The Streisand Effect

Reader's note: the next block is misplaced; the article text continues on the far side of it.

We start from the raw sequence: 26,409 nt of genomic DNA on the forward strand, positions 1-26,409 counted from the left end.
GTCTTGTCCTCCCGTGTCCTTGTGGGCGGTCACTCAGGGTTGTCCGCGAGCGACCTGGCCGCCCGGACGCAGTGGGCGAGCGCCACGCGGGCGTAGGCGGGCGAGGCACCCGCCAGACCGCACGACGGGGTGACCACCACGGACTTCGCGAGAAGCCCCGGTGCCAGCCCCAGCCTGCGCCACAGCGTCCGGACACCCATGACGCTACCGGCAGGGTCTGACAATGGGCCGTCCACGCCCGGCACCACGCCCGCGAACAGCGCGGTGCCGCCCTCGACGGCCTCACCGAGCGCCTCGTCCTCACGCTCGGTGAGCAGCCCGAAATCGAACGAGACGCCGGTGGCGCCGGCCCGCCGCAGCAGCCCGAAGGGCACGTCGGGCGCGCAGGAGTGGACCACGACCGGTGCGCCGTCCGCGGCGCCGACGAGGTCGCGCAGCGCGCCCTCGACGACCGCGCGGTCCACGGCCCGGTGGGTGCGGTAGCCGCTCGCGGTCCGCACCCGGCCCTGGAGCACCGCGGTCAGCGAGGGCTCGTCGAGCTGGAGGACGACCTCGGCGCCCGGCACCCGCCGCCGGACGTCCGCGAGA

The term “Streisand Effect” might sound like it’s tied to some groundbreaking scientific discovery, but it’s actually named after the famous singer, Barbra Streisand. The term was coined in 2005 and refers to a social phenomenon where trying to suppress information backfires, leading to the information being even more publicized than before. It all began in 2003 when a photographer named Kenneth Adelman had taken aerial shots of the California coastline for the California Coastal Records Project. He intended to document coastal erosion. One of the photographs was of Streisand’s Malibu home. Despite the image being among 12,000 other photos and not specifically identifying her home, Streisand sued Adelman and the associated website for $50 million, claiming the photo violated her right to privacy. However, the singer’s efforts to maintain her privacy unintentionally drew even more attention to the photograph. Once word got out, the photo garnered over 420,000 views in the first month alone. Since the original incident, the Streisand Effect has occurred multiple times. If Barbra Streisand had just left well enough alone, it’s unlikely anyone would ever have known the photo was of her house. There’s a common phrase for that…….”Get over yourself.”